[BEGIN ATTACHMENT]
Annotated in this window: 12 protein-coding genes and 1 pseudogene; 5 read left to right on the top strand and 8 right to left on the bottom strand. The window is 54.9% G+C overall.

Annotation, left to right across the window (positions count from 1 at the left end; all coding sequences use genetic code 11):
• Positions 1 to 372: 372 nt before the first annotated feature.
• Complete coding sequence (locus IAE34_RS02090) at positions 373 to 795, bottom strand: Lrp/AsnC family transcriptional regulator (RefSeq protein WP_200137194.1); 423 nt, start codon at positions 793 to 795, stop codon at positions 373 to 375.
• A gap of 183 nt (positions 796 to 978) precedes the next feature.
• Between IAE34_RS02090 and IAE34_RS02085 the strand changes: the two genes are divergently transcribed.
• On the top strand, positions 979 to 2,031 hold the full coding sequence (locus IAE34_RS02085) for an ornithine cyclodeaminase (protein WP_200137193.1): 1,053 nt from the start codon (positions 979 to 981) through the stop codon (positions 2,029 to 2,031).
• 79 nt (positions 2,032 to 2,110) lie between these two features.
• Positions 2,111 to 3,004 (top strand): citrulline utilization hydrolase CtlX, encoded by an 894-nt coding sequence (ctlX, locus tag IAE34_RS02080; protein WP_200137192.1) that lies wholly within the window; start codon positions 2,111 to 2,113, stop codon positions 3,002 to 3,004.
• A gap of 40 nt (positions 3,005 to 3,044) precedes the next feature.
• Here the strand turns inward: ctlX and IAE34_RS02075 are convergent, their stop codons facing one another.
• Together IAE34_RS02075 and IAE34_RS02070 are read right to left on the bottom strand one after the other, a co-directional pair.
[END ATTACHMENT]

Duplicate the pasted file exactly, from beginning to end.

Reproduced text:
Annotated in this window: 12 protein-coding genes and 1 pseudogene; 5 read left to right on the top strand and 8 right to left on the bottom strand. The window is 54.9% G+C overall.

Annotation, left to right across the window (positions count from 1 at the left end; all coding sequences use genetic code 11):
• Positions 1 to 372: 372 nt before the first annotated feature.
• Complete coding sequence (locus IAE34_RS02090) at positions 373 to 795, bottom strand: Lrp/AsnC family transcriptional regulator (RefSeq protein WP_200137194.1); 423 nt, start codon at positions 793 to 795, stop codon at positions 373 to 375.
• A gap of 183 nt (positions 796 to 978) precedes the next feature.
• Between IAE34_RS02090 and IAE34_RS02085 the strand changes: the two genes are divergently transcribed.
• On the top strand, positions 979 to 2,031 hold the full coding sequence (locus IAE34_RS02085) for an ornithine cyclodeaminase (protein WP_200137193.1): 1,053 nt from the start codon (positions 979 to 981) through the stop codon (positions 2,029 to 2,031).
• 79 nt (positions 2,032 to 2,110) lie between these two features.
• Positions 2,111 to 3,004 (top strand): citrulline utilization hydrolase CtlX, encoded by an 894-nt coding sequence (ctlX, locus tag IAE34_RS02080; protein WP_200137192.1) that lies wholly within the window; start codon positions 2,111 to 2,113, stop codon positions 3,002 to 3,004.
• A gap of 40 nt (positions 3,005 to 3,044) precedes the next feature.
• Here the strand turns inward: ctlX and IAE34_RS02075 are convergent, their stop codons facing one another.
• Together IAE34_RS02075 and IAE34_RS02070 are read right to left on the bottom strand one after the other, a co-directional pair.